Comedians Theatre Company
- Gareth K Vile
- 12 August 2015
This article is from 2015.
Ten years of comedic theatre
Since its foundation a decade ago, the Comedians Theatre Company has become a Fringe institution. Phil Nicol and Maggie Inchley, not content to rest on their past successes – which include collaborations with Stewart Lee, Jack Whitehall and even Lionel Blair – are celebrating by bringing seven shows to Edinburgh, ranging from a cabaret evening with a live Nashville band to an adaptation of a classic Russian tale.
The vision of the company runs to supporting new work in diverse ways. Inchley says she is 'very excited: with all of shows we have a different involvement.' But she is most proud of the cultivation of new scripts for new audiences. 'I run a new writing event, Itch Scratch – I think I started it in 2009 – and some of these shows have come out of that project,' she explains. 'We have done all kinds of shows – some are big and glamorous! But the work developing new performers is beginning to start a community among comedians that isn't just about stand-up.' And many of the company's shows have their roots in this community. 'In particular, Jo Romero did her Polish masseur character and she built it up into her first play, Scenes of a Sensual Nature.'
Beyond this shared origin, the company's work is claiming a distinct identity. 'The reviews of the new material have picked up on a certain flavour – a blackness or darkness to the comedy,' Inchley continues. 'It's not deliberate but when comedians write plays, there is a flavour to it … and the lovely thing about working with comedians is there is always humour. We don't do writing that is terribly worthy. It has a twist to it.'
Co-founder Phil Nicol is irrepressibly enthusiastic about his own return to the Fringe. 'Really looking forward to it; it is going to be a wicked one for me. I had last year off, so I am geared up. I'm doing a lot of projects, and all of my shows are coming together. I'm in four, I'm helping and producing seven theatre shows, I am directing two stand-up shows.' His energy seems boundless.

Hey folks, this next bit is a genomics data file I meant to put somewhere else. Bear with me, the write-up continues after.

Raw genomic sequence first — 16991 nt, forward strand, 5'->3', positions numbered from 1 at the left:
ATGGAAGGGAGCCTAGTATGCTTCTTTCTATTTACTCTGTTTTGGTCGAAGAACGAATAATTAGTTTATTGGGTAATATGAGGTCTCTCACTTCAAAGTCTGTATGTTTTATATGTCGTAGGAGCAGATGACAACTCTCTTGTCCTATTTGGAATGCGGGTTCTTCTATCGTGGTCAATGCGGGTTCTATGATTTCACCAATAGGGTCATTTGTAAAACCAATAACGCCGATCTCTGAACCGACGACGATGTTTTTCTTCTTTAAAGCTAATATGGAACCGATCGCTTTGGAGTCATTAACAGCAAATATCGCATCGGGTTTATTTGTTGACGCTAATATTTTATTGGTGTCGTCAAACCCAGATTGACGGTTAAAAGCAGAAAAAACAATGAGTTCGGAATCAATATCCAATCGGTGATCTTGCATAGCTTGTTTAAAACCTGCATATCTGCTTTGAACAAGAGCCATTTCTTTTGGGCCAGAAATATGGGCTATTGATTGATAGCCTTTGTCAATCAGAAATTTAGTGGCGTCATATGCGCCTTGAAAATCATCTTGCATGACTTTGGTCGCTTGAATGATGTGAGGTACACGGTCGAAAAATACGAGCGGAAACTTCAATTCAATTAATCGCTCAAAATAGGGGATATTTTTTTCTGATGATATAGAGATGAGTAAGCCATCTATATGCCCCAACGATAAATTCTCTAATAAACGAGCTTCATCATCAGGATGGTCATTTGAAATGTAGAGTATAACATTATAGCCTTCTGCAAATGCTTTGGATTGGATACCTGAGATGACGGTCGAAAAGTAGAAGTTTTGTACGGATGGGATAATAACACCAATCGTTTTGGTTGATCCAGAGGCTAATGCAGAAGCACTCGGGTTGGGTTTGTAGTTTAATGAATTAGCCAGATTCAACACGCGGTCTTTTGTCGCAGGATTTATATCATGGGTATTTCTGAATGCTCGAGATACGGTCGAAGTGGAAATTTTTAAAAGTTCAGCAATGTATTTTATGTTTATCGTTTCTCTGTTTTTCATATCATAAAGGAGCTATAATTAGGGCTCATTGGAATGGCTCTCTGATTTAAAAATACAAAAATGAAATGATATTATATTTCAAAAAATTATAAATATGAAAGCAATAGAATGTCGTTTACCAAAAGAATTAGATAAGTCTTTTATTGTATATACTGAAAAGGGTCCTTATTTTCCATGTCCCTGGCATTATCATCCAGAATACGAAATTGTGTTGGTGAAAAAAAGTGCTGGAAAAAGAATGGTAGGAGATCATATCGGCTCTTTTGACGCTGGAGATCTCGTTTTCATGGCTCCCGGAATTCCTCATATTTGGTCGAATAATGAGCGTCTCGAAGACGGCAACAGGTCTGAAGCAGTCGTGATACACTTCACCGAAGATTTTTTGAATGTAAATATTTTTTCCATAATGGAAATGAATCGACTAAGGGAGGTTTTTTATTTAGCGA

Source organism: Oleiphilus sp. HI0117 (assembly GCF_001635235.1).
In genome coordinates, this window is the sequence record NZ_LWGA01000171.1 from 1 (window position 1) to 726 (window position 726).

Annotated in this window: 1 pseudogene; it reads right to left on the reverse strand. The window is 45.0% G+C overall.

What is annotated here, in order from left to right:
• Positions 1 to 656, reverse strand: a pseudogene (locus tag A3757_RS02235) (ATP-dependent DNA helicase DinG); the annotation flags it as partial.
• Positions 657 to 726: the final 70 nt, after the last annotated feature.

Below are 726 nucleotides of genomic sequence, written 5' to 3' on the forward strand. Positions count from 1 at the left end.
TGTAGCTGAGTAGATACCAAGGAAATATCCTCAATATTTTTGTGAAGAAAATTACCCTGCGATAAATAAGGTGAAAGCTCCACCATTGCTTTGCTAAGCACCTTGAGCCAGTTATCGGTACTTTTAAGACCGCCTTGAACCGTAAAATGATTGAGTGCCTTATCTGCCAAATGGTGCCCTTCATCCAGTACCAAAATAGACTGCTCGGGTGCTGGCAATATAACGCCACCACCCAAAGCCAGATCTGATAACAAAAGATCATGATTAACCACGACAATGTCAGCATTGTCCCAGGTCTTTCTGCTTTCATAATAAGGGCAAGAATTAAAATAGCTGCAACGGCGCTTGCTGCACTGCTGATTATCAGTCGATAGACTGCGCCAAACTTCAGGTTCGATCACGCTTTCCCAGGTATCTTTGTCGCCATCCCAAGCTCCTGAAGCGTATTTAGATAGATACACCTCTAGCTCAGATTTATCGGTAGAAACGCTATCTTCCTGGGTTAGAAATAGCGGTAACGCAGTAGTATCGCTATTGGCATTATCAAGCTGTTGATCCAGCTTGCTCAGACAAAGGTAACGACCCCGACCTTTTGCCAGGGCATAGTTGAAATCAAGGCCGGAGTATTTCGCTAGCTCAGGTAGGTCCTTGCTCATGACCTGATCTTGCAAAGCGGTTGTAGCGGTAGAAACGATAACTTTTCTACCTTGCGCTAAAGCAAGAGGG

Nicol might be all the more dynamic thanks to a recent break. 'I took a year out – well, I spent about eight weeks in Thailand getting my head together and came back with a real plan, and accepted performance is what I do.' The relaxation gave him a new vision, which reflects the diversity of his company's programme in 2015. 'My output is going to be wide, and to facilitate other people doing that: not in an artsy way.' He is quick to follow his comments with a laugh, sending up his own enthusiasm. 'I am lucky to have a lifestyle that I love and can make a living from it.'
'To celebrate our anniversary, we thought we'd try to help out as many shows as possible,' he says. 'We've got a couple of plays on the free fringe, which is a new thing for us. We've got two main productions: one called Marriage, an adaptation of Gogol by Tom Parry from Pappy's, with an all-star sketch show cast.' The other play sees Nicol team up with self-described 'failed Jewish comedian’ Lewis Schaffer in Giant Leap, which imagines a faked moon-landing and promises more swearing than Glengarry Glen Ross.
Yet Nicol is far from the fast-talking trickster he plays in Giant Leap; he is sincere, dynamic and excited by both the Fringe and his life as a performer. The range of his shows at the Fringe, which also includes a monologue that is 'the third of a trilogy about mental health and the character is a Scottish-Spanish angel', suggest an artist who is comfortable balancing the serious and the comedic.
This balance is key to the success of the company. Inchley calls Nicol 'an inspiring figure, people want to work with him. He makes things happen' but the company's evolution reflects an integrity that translates into strong productions.
Inchley continues: 'I do feel our company has been organic – performers and comedians want to get together and do something a little out of the box … the community feel has been an influence. It's not a producer casting comedians: the ideas come through from the comedians themselves. And so, people don't know what to expect – it is a little bit unpredictable.'
This has led to the Comedians Theatre Company attracting audiences that cross between genres. Inchley admits the categorisation of the Fringe brochure is awkward.
'I think a lot of people find the marketing aspect difficult: having to choose where to put your show, sometimes you do cross genres. All comedians have actor training. And a lot of one-person shows are comedy, but other bits have dramatic form in them. You'd have to have more categories in the brochure.'
Yet she is positive about the value of her productions. 'I hear people say that our shows have attracted people to a more theatrical style. They wouldn't have chosen a theatre show. We are getting new audiences who would usually only go to see comedy.' And it is in this crossover that Inchley and Nicol have forged themselves a niche at the Fringe, challenging boundaries, finding new collaborations and allowing performers to push their talents in new directions.